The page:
Featuring work by Alex Chitty




From stuffed toys to knitted sweaters, peculiar shoes to plastic wrap, common objects become “agents” or activators in Liz Magor’s sculptures, bringing with them elusive narratives or up-swells of feeling.

For this program, artists Alex Chitty and Jenine Marsh each respond to Magor’s practice, followed by a conversation together. Reflecting on her work and their own, they consider how sculptures can tune in to the lives and afterlives of objects, or how they might offer their share of surprises through the use of familiar-seeming materials.

ALEX CHITTY (b. 1979, Miami, FL) is an interdisciplinary artist based in Chicago. Chitty received a Bachelor of Fine Art from Smith College (MA) and a Master in Fine Arts from the School of the Art Institute of Chicago where she is a professor and lecturer in the Sculpture and Print media departments. Recent exhibitions include: pulling flavor from the dirt (2018) at PATRON, Chicago, IL; They bloom without you(2017), Elmhurst Art Museum, Elmhurst IL; Small Sculpture (2017), Corbett Vs. Dempsey, Chicago, IL; Stranger Things (2017), DePaul Art Museum, Chicago, IL; Objectifying the Photograph (2017), NIU Art Museum, DeKalb, IL; slight pitch (2016) at LUCE in Turin, Italy, the sun- drenched neutral that goes with everything (2016) at PATRON in Chicago, IL; and Turning Spoons into Forks (2016) at Hyde Park Art Center in Chicago, IL.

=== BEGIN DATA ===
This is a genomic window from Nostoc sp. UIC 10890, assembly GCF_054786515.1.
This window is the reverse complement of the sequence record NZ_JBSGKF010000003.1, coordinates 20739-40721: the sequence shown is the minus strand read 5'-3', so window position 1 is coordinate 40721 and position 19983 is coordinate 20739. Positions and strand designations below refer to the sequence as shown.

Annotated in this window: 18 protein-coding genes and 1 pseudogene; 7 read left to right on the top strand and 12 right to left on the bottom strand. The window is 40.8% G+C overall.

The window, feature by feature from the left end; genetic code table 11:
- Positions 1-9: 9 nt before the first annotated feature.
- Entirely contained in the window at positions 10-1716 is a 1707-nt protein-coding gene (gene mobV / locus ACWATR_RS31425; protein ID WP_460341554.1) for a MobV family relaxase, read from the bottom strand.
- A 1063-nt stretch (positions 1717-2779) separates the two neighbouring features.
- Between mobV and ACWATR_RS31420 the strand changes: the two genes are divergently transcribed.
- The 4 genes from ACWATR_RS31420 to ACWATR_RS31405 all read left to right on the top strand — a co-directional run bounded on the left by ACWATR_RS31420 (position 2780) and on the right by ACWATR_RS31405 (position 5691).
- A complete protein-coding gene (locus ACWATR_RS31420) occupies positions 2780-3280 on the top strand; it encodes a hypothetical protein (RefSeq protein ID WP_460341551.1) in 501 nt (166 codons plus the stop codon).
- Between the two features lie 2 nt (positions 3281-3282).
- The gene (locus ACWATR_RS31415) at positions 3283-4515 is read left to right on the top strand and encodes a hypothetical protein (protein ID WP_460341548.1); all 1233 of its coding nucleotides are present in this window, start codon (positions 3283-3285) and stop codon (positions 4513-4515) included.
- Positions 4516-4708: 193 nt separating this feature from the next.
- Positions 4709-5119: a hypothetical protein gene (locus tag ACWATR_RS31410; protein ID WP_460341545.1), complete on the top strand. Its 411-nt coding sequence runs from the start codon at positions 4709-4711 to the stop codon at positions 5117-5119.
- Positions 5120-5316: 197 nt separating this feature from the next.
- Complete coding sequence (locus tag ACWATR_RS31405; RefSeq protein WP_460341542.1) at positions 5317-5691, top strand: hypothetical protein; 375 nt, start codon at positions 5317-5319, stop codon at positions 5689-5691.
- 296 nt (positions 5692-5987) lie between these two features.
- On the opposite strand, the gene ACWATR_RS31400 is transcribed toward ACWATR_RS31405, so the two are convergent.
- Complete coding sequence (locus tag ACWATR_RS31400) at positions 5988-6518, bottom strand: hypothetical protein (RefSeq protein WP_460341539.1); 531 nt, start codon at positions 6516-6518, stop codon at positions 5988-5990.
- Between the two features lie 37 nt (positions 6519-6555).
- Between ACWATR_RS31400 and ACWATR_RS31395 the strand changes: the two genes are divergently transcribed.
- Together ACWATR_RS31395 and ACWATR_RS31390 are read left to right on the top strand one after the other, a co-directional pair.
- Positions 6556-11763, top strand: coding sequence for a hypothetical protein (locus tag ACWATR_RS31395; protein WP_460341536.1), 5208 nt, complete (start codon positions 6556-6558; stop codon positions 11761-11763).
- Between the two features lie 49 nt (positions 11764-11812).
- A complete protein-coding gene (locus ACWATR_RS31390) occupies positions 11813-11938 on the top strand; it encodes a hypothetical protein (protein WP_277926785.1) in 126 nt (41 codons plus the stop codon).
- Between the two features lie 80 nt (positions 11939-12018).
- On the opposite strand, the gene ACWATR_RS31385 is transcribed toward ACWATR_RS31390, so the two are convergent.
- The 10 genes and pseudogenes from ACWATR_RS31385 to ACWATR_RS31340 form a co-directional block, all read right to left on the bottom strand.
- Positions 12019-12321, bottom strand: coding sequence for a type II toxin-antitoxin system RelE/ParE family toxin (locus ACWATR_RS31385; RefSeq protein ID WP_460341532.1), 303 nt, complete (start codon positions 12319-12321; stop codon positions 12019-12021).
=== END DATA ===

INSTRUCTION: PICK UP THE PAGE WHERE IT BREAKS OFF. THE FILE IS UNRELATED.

JENINE MARSH is an artist and writer based in Toronto. She has presented her work in solo and two-person exhibitions at Franz Kaka, Toronto; Interface, Oakland; Lulu, Mexico City; Stride Gallery, Calgary; Vie d’ange, Montreal; Entrée, Bergen; Beautiful, Chicago; Cooper Cole, Toronto; and 8-11, Toronto. Recent group exhibitions took place at OSL contemporary, Oslo; Griffin Art Projects, North Vancouver; Rupert, Vilnius; Gianni Manhattan, Vienna; Cooper Cole, Toronto; Night Gallery, Los Angeles; Hannah Hoffman, Los Angeles; and Lulu, Mexico City. She has participated in several residencies, including USF Verftet, Rupert, and the Banff Centre. Her work is represented by Cooper Cole.